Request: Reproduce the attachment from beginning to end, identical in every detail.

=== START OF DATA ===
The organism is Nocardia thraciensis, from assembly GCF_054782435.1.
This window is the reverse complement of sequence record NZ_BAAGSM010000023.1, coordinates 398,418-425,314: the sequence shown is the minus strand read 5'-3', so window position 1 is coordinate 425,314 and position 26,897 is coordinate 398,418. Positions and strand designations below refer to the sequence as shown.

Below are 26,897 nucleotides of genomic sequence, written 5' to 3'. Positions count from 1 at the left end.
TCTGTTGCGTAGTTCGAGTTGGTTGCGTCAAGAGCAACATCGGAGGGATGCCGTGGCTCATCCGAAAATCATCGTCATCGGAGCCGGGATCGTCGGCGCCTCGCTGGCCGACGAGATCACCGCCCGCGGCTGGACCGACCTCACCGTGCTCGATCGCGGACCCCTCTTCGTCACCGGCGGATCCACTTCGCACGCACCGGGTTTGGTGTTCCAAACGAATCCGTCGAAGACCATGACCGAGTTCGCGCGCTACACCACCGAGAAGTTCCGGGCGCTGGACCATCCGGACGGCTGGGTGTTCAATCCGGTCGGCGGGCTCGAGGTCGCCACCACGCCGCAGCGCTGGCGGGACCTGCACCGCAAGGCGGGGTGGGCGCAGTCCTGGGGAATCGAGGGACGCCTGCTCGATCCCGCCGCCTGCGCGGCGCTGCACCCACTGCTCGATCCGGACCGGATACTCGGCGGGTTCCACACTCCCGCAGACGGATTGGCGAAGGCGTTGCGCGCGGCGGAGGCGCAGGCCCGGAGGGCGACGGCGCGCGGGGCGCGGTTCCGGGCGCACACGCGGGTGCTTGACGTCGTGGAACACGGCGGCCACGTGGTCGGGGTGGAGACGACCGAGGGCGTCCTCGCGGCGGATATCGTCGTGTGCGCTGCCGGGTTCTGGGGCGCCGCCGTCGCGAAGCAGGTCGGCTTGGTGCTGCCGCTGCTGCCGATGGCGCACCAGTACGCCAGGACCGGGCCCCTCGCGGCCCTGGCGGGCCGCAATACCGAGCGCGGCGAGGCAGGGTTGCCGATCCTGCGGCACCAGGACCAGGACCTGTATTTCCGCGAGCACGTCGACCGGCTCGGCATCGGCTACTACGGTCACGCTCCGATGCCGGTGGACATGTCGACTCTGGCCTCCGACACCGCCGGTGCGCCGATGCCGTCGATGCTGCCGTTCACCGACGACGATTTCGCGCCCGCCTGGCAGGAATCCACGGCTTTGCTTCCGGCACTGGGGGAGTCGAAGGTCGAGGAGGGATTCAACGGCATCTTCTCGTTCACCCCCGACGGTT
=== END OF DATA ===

The organism is Nocardia thraciensis, from assembly GCF_054782435.1.
This window is the reverse complement of sequence record NZ_BAAGSM010000023.1, coordinates 398,418-425,314: the sequence shown is the minus strand read 5'-3', so window position 1 is coordinate 425,314 and position 26,897 is coordinate 398,418. Positions and strand designations below refer to the sequence as shown.

Below are 26,897 nucleotides of genomic sequence, written 5' to 3'. Positions count from 1 at the left end.
TCTGTTGCGTAGTTCGAGTTGGTTGCGTCAAGAGCAACATCGGAGGGATGCCGTGGCTCATCCGAAAATCATCGTCATCGGAGCCGGGATCGTCGGCGCCTCGCTGGCCGACGAGATCACCGCCCGCGGCTGGACCGACCTCACCGTGCTCGATCGCGGACCCCTCTTCGTCACCGGCGGATCCACTTCGCACGCACCGGGTTTGGTGTTCCAAACGAATCCGTCGAAGACCATGACCGAGTTCGCGCGCTACACCACCGAGAAGTTCCGGGCGCTGGACCATCCGGACGGCTGGGTGTTCAATCCGGTCGGCGGGCTCGAGGTCGCCACCACGCCGCAGCGCTGGCGGGACCTGCACCGCAAGGCGGGGTGGGCGCAGTCCTGGGGAATCGAGGGACGCCTGCTCGATCCCGCCGCCTGCGCGGCGCTGCACCCACTGCTCGATCCGGACCGGATACTCGGCGGGTTCCACACTCCCGCAGACGGATTGGCGAAGGCGTTGCGCGCGGCGGAGGCGCAGGCCCGGAGGGCGACGGCGCGCGGGGCGCGGTTCCGGGCGCACACGCGGGTGCTTGACGTCGTGGAACACGGCGGCCACGTGGTCGGGGTGGAGACGACCGAGGGCGTCCTCGCGGCGGATATCGTCGTGTGCGCTGCCGGGTTCTGGGGCGCCGCCGTCGCGAAGCAGGTCGGCTTGGTGCTGCCGCTGCTGCCGATGGCGCACCAGTACGCCAGGACCGGGCCCCTCGCGGCCCTGGCGGGCCGCAATACCGAGCGCGGCGAGGCAGGGTTGCCGATCCTGCGGCACCAGGACCAGGACCTGTATTTCCGCGAGCACGTCGACCGGCTCGGCATCGGCTACTACGGTCACGCTCCGATGCCGGTGGACATGTCGACTCTGGCCTCCGACACCGCCGGTGCGCCGATGCCGTCGATGCTGCCGTTCACCGACGACGATTTCGCGCCCGCCTGGCAGGAATCCACGGCTTTGCTTCCGGCACTGGGGGAGTCGAAGGTCGAGGAGGGATTCAACGGCATCTTCTCGTTCACCCCCGACGGTT